Splashdown, Live Via Satellite

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Splashdown, Live Via Satellite


Because satellite communications and space travel grew up around the exact same time, television coverage of the initial astronaut missions was crude at best. It was’t until Apollo 7—long following the Gemini and Mercury programs had finished—that audiences globally viewed the initial live color TV broadcast from a boat at sea, the USS Essex. Also it occurred thanks to the efforts of Roy Andres, a leader in satellite broadcast medium.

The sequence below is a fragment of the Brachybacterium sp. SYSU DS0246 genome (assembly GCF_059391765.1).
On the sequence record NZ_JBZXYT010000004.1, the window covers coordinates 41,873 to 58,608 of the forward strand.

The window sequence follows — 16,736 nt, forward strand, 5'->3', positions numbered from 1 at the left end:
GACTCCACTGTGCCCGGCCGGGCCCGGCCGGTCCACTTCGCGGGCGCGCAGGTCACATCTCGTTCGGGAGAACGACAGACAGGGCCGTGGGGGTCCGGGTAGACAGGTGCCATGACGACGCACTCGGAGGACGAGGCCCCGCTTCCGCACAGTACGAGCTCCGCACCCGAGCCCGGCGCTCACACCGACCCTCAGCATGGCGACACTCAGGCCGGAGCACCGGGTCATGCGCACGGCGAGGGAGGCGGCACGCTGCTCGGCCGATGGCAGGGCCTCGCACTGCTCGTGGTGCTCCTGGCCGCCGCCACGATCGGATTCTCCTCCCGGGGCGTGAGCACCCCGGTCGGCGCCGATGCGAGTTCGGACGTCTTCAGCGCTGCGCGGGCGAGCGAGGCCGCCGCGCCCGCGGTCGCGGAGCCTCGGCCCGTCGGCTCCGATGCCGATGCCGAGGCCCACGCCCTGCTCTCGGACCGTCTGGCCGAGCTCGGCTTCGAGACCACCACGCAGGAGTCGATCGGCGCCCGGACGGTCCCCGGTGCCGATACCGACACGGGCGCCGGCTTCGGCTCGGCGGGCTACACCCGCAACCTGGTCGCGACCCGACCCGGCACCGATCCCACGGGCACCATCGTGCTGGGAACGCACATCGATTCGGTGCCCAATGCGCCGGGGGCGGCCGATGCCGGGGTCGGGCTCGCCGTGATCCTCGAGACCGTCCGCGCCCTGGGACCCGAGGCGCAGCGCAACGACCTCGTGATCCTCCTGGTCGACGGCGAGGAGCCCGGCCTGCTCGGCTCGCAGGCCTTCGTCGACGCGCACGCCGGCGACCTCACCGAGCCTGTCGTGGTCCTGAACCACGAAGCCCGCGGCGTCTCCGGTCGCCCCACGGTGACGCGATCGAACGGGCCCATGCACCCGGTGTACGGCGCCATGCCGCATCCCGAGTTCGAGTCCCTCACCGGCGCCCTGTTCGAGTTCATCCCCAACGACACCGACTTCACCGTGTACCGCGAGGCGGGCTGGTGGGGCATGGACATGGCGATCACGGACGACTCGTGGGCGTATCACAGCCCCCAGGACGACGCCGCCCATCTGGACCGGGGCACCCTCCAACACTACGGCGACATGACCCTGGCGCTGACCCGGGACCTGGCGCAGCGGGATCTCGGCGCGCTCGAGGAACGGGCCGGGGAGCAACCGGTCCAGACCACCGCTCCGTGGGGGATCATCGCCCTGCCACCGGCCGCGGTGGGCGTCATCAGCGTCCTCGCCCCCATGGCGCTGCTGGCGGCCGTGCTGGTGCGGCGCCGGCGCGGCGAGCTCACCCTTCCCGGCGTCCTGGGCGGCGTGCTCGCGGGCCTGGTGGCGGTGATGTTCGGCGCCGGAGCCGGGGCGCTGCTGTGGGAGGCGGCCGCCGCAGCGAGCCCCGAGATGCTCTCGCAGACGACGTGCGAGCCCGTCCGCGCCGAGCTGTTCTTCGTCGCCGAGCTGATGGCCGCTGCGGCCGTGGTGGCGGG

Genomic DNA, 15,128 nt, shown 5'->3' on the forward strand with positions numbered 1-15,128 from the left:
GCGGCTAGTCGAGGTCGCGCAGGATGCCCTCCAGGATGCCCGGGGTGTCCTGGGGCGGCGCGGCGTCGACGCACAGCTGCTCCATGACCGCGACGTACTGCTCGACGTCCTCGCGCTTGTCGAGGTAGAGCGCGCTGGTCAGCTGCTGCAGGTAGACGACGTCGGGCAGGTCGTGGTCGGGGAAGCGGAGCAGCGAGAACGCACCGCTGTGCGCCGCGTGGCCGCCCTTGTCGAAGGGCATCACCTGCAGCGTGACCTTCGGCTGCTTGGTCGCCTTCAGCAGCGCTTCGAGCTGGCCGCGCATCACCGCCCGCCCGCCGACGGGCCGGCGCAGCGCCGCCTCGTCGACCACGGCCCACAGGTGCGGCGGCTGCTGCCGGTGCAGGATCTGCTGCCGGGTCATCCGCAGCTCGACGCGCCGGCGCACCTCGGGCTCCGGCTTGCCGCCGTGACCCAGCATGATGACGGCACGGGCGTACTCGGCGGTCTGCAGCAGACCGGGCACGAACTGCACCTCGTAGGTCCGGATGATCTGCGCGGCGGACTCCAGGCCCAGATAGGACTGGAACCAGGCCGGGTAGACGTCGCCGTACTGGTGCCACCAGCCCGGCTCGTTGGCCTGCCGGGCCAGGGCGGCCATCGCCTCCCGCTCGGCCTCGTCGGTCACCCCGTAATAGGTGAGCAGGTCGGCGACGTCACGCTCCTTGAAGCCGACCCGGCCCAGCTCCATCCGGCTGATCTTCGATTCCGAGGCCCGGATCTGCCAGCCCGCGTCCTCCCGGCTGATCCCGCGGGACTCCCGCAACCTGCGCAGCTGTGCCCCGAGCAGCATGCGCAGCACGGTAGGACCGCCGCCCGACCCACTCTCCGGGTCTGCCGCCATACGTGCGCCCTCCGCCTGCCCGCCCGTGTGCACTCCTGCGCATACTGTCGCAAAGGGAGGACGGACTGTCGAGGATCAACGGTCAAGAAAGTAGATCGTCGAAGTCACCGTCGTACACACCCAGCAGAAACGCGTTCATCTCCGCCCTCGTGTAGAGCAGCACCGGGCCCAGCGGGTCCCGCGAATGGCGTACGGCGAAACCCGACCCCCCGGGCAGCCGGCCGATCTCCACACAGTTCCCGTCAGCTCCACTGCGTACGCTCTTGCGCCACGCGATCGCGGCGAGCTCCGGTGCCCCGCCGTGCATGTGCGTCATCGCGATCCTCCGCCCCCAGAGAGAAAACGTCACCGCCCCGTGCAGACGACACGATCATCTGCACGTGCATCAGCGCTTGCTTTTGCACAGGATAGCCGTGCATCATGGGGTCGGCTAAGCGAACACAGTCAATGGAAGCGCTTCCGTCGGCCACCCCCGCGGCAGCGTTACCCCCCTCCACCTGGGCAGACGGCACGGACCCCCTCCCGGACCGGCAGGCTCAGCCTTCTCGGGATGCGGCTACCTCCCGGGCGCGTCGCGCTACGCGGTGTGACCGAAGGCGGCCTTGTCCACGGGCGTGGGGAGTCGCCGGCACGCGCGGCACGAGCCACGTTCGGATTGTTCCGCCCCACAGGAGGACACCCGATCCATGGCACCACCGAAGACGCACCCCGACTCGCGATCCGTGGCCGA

Andres had worked on Relay and Telstar, the primary active communication satellites in orbit, and had began his career at RCA in 1946. Although strategies were in spot to relay video from the moon and eventually Earth orbit, and giant dish antennas had broadcast in black and white a few Gemini splashdowns, nobody had offered live colour coverage of recovery and an ocean splashdown. Andres’ solution was the considerably smaller (and considerably less difficult to put on a boat) TRANSATEL, or Transportable Satellite Telecommunications Terminal.

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